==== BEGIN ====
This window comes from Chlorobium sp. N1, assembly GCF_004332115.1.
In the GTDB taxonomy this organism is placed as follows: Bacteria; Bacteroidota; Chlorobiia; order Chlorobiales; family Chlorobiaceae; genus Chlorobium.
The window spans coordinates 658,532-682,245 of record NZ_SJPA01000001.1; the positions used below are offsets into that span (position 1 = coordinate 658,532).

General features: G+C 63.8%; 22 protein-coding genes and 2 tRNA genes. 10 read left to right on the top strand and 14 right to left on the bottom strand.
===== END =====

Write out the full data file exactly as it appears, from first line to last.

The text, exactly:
This window comes from Chlorobium sp. N1, assembly GCF_004332115.1.
In the GTDB taxonomy this organism is placed as follows: Bacteria; Bacteroidota; Chlorobiia; order Chlorobiales; family Chlorobiaceae; genus Chlorobium.
The window spans coordinates 658,532-682,245 of record NZ_SJPA01000001.1; the positions used below are offsets into that span (position 1 = coordinate 658,532).

General features: G+C 63.8%; 22 protein-coding genes and 2 tRNA genes. 10 read left to right on the top strand and 14 right to left on the bottom strand.